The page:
Surgical mesh To support pelvic tissues and repair prolapse, a polypropylene netlike implant known as mesh has been used to provide permanent support to the weakened organs and to repair damaged tissue for over 50 years via an abdominal approach, and almost 20 years via a vaginal approach just as it has been used for hernia repair. There are some advantages to using mesh as compared to the traditional approach of using a woman’s own tissue to repair prolapse. These may include a reduction in prolapse symptoms and less need to have a repeat operation for prolapse.While many women who have transvaginal mesh experience no difficulties, a number do. This has led to some government and medical authorities concluding that the risks of mesh placed via the vagina, outweighs the benefits. The risks and benefits of transvaginal mesh for prolapse remain unclear and it is currently recommended that operations using mesh be only performed as part of an approved clinical trial or by special access. Your gynaecologist will be aware of recent recommendations, developments and possible adverse effects in relation to the use of surgical meshes.The use of mesh placed through the abdomen (sacrocolpopexyor sacrohysteropexy) does however have robust studies to show that it is more successful than surgery using your own tissue alone.This mesh continues to be approved for use in this way by theTherapeutic Goods Administration. This surgery is however, more complex than vaginal surgery alone and only performed by some surgeons.Remember that even though your procedure will be carried out with care and skill, sometimes the expected result may not be achieved. Your individual needs and preferences should be taken into account and you should be given adequate opportunity to make informed decisions in partnership with your health care professionals about the range of treatment options that best suit your needs. Dr Laura does not perform operations with surgical mesh.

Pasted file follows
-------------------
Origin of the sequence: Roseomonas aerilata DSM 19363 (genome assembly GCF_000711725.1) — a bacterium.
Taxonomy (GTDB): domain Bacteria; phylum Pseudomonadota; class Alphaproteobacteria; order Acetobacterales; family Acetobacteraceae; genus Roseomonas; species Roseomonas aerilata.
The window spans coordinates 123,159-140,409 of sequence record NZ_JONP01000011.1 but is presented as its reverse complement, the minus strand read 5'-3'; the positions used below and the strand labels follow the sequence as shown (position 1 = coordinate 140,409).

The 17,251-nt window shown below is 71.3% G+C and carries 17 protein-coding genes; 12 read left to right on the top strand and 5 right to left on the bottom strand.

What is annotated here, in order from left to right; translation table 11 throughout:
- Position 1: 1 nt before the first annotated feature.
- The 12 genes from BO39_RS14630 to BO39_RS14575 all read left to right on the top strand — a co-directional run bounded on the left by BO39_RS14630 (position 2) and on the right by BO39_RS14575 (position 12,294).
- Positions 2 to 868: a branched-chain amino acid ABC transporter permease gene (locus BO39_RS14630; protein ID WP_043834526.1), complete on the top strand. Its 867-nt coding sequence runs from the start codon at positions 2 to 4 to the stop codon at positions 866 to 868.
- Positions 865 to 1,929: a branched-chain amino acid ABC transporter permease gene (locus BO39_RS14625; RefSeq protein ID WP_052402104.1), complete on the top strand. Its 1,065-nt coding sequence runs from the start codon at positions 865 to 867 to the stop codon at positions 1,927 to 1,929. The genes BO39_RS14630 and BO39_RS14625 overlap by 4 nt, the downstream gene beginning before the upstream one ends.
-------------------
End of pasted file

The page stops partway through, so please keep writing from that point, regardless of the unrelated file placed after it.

Come and discuss your personalised surgery with Dr Laura.
Dr Laura Miller
Fertility Specialist & Gynaecologist Tristram Clinic 200 Collingwood Street, Hamilton Lake Hamilton, 3204